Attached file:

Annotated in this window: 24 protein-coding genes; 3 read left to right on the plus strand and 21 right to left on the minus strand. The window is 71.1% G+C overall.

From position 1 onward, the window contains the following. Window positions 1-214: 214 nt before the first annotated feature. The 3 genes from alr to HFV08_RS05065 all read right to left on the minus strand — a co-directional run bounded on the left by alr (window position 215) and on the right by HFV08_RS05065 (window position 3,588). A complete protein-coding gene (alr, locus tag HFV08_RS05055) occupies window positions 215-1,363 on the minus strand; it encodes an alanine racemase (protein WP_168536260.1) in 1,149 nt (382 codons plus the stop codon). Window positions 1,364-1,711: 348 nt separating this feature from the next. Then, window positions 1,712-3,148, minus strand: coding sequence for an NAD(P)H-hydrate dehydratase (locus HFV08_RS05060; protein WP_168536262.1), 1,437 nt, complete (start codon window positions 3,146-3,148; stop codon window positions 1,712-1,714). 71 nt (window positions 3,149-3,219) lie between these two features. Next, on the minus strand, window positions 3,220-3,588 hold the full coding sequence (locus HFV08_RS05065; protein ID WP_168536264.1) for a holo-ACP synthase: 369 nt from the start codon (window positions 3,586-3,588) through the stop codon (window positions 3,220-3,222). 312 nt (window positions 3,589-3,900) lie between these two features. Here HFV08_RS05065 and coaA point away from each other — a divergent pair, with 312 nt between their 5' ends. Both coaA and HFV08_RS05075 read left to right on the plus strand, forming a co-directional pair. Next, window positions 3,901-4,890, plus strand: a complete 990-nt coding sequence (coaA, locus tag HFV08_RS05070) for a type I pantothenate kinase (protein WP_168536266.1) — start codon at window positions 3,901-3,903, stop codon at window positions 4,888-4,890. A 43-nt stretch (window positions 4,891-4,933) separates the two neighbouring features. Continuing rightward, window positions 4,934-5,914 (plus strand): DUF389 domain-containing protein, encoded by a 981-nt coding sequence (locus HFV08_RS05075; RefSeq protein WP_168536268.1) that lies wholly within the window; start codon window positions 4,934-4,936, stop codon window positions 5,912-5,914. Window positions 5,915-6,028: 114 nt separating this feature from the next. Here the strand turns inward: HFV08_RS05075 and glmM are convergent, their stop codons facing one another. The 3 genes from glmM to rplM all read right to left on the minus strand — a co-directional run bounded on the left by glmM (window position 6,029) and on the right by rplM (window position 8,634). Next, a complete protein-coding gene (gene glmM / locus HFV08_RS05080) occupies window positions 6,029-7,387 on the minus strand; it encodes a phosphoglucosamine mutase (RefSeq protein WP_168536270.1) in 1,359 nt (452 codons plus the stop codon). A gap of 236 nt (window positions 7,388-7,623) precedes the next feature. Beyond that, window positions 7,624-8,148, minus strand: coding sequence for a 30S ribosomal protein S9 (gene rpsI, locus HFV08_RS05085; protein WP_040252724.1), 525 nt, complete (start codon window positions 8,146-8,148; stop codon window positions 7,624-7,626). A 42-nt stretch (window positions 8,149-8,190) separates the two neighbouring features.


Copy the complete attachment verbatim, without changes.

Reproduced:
Annotated in this window: 24 protein-coding genes; 3 read left to right on the plus strand and 21 right to left on the minus strand. The window is 71.1% G+C overall.

From position 1 onward, the window contains the following. Window positions 1-214: 214 nt before the first annotated feature. The 3 genes from alr to HFV08_RS05065 all read right to left on the minus strand — a co-directional run bounded on the left by alr (window position 215) and on the right by HFV08_RS05065 (window position 3,588). A complete protein-coding gene (alr, locus tag HFV08_RS05055) occupies window positions 215-1,363 on the minus strand; it encodes an alanine racemase (protein WP_168536260.1) in 1,149 nt (382 codons plus the stop codon). Window positions 1,364-1,711: 348 nt separating this feature from the next. Then, window positions 1,712-3,148, minus strand: coding sequence for an NAD(P)H-hydrate dehydratase (locus HFV08_RS05060; protein WP_168536262.1), 1,437 nt, complete (start codon window positions 3,146-3,148; stop codon window positions 1,712-1,714). 71 nt (window positions 3,149-3,219) lie between these two features. Next, on the minus strand, window positions 3,220-3,588 hold the full coding sequence (locus HFV08_RS05065; protein ID WP_168536264.1) for a holo-ACP synthase: 369 nt from the start codon (window positions 3,586-3,588) through the stop codon (window positions 3,220-3,222). 312 nt (window positions 3,589-3,900) lie between these two features. Here HFV08_RS05065 and coaA point away from each other — a divergent pair, with 312 nt between their 5' ends. Both coaA and HFV08_RS05075 read left to right on the plus strand, forming a co-directional pair. Next, window positions 3,901-4,890, plus strand: a complete 990-nt coding sequence (coaA, locus tag HFV08_RS05070) for a type I pantothenate kinase (protein WP_168536266.1) — start codon at window positions 3,901-3,903, stop codon at window positions 4,888-4,890. A 43-nt stretch (window positions 4,891-4,933) separates the two neighbouring features. Continuing rightward, window positions 4,934-5,914 (plus strand): DUF389 domain-containing protein, encoded by a 981-nt coding sequence (locus HFV08_RS05075; RefSeq protein WP_168536268.1) that lies wholly within the window; start codon window positions 4,934-4,936, stop codon window positions 5,912-5,914. Window positions 5,915-6,028: 114 nt separating this feature from the next. Here the strand turns inward: HFV08_RS05075 and glmM are convergent, their stop codons facing one another. The 3 genes from glmM to rplM all read right to left on the minus strand — a co-directional run bounded on the left by glmM (window position 6,029) and on the right by rplM (window position 8,634). Next, a complete protein-coding gene (gene glmM / locus HFV08_RS05080) occupies window positions 6,029-7,387 on the minus strand; it encodes a phosphoglucosamine mutase (RefSeq protein WP_168536270.1) in 1,359 nt (452 codons plus the stop codon). A gap of 236 nt (window positions 7,388-7,623) precedes the next feature. Beyond that, window positions 7,624-8,148, minus strand: coding sequence for a 30S ribosomal protein S9 (gene rpsI, locus HFV08_RS05085; protein WP_040252724.1), 525 nt, complete (start codon window positions 8,146-8,148; stop codon window positions 7,624-7,626). A 42-nt stretch (window positions 8,149-8,190) separates the two neighbouring features.